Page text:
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Adoption Procedures

Adopting a child is one of the most rewarding experiences for a family, even if the process is long and complicated. Following the proper legal procedures is imperative in ensuring the adoption process is successful.

Every adoption is unique, but the procedures for most adoptions are similar. Listed below is a typical adoption process, although the steps do not necessarily take place in the listed order.

      • Home Study: The prospective adoptive family must work with an adoption agency or social worker to obtain a comprehensive report regarding the family situation, the background of the adopting parent or parents, and the advisability of allowing the adoption. The social worker will go to the adoptive home, interview the parent or parents about their employment, background, family status and relationship background. Following the evaluation, the social worker will make a recommendation to the court as to whether the family should be allowed to adopt a child. After the child is placed in the adopting parents’ home, the social worker will return to the home to assess how the family is adjusting. If the child was already living in the home prior to the initial home study report, then the two reports may be combined into a single report.
      • Filing the Petition for Adoption: Documents are prepared and filed with the Washington court to begin the adoption process.
      • Termination of Parental Rights:
        • Consent: Anyone seeking to adopt a child must obtain the consent of at least one of the child’s parents. The consent must be given in a specific form, and it is revocable until a court approves the consent. The court cannot approve the consent unless the later of 48 hours after the child is born, or 48 hours after the consent is signed by the parent.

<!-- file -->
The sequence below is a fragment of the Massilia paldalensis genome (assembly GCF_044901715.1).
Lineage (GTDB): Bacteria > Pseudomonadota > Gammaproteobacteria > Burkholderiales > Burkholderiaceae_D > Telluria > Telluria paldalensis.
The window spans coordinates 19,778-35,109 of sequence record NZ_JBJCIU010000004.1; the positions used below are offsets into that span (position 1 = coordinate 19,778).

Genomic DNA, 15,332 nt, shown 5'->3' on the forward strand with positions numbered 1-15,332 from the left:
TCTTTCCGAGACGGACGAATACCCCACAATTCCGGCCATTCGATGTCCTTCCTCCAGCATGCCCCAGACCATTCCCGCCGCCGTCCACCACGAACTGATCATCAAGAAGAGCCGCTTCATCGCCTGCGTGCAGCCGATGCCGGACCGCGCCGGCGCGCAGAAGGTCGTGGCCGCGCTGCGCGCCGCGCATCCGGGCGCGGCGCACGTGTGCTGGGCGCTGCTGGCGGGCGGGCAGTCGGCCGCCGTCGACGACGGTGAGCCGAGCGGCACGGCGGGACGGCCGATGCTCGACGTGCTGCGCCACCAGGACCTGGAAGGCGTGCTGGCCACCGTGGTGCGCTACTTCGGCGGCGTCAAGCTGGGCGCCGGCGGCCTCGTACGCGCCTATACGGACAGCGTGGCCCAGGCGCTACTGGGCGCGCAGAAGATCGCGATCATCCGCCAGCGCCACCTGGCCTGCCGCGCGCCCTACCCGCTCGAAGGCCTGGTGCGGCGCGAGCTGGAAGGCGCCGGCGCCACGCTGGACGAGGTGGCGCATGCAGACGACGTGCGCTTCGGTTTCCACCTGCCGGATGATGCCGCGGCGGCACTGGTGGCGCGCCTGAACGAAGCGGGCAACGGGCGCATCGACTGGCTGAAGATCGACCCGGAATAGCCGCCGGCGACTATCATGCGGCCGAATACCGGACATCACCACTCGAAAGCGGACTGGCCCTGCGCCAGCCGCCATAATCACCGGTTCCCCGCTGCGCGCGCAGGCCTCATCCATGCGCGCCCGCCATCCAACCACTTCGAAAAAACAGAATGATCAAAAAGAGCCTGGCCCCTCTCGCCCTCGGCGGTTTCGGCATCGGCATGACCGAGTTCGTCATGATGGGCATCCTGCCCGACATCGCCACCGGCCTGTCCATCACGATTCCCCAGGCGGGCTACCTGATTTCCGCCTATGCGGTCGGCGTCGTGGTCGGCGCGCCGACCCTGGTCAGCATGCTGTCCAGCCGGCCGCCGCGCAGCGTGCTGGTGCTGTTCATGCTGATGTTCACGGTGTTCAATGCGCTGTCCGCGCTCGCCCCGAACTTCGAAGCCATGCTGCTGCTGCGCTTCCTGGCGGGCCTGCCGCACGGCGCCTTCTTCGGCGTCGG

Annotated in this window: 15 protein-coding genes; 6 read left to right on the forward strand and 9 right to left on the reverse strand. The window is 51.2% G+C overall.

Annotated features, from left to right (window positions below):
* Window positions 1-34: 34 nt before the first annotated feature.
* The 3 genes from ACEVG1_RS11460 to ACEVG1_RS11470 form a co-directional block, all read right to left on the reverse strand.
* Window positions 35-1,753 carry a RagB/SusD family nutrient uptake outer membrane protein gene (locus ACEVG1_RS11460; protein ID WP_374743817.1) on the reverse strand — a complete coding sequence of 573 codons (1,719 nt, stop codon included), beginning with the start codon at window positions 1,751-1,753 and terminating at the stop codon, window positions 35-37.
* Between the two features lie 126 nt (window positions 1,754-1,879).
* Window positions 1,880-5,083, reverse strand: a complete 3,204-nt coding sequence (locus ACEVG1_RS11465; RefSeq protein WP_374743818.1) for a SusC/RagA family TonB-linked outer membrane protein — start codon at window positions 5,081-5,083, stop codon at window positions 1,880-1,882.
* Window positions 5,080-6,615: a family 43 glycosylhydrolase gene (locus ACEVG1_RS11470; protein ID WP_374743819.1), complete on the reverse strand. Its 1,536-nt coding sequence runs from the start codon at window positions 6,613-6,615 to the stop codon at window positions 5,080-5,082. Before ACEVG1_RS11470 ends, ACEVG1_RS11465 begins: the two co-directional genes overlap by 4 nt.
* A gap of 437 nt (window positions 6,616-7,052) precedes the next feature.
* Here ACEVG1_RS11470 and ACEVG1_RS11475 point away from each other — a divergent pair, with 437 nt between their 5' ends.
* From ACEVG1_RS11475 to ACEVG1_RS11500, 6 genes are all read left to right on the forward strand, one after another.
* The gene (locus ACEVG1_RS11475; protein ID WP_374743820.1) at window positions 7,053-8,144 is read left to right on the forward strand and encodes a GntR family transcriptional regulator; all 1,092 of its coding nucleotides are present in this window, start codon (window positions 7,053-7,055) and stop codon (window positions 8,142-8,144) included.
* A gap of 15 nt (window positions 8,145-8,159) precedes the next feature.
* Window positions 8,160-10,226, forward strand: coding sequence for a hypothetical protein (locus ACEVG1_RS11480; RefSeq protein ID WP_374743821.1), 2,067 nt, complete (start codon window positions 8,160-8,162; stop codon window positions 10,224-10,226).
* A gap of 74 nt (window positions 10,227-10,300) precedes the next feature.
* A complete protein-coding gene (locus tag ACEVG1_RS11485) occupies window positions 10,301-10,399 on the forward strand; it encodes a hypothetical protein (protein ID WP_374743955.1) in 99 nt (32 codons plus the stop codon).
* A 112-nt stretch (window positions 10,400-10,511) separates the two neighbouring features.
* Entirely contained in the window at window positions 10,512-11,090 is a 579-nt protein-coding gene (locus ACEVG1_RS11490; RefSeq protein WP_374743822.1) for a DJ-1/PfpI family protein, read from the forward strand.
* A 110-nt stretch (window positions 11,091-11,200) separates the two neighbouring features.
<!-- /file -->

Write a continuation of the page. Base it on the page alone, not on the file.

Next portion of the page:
• Non-Consenting Parent: As long as the consent of one parent is obtained the parental rights of the other parent may be terminated by court action. However, it must be proved by clear, cogent, and convincing evidence that the non-consenting parent has failed to perform his or her parental responsibilities under circumstances showing substantial disregard for those responsibilities, and that termination of the parent’s parental rights is in the best interest of the child.
        • Scheduling the Finalization Hearing: Once the court receives the post-placement report, and the parental rights are ready to be terminated, a final hearing will be scheduled. The county adoption services or the judge’s clerk will double check the final documents and contact the adopting parent’s attorney if additional documents are needed.
        • Finalization Hearing: The adopting parent or parents will come to court, along with the adoptive child. They can bring along other family members and friends if they would like to have them present. The adopting parent or parents will provide testimony stating that they understand the legal nature and finality of adoption, and confirm that they are willing to make the life- long commitment to the child that is adoption. The court commissioner or judge will sign the final documents and the adoption will then be final. Additional paperwork will need to be done, however, to change the child’s birth certificate in order to reflect that the child has a different parent or parents. The child’s name can easily be changed, if desired, as part of the adoption process.

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Additional Adoption Resources in Washington

Adoption in Washington State- Follow this link to a booklet about adoption provided by the Washington Department of Social and Health Services. The booklet includes information on types of adoption, how much it cost to adopt, and the adoption process through the DSHS. The DSHA is Washington’s social services department.

Revised Code of Washington Chapter 26.33 Adoption- Read Washington’s laws in regards to adoption. The chapter establishes who may adopt or be adopted, adoption of hard to place children and information on adoption-related services. The chapter can be viewed on the Washington State Legislature website.


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Lawyer for Adoptions in Washington

If you are planning to adopt a child in Washington, you should contact the experienced adoption attorney Joyce Schwensen. As an adoptive parent herself and long-established Washington attorney, Joyce Schwensen proudly represents people who are building their families through adoption.

Call the Law Offices of Joyce S. Schwensen today at (206) 367-1065 or submit your information in the online contact form. Joyce Schwensen assists families looking to adopt in communities across Washington including Spokane, Vancouver, Tacoma and Seattle.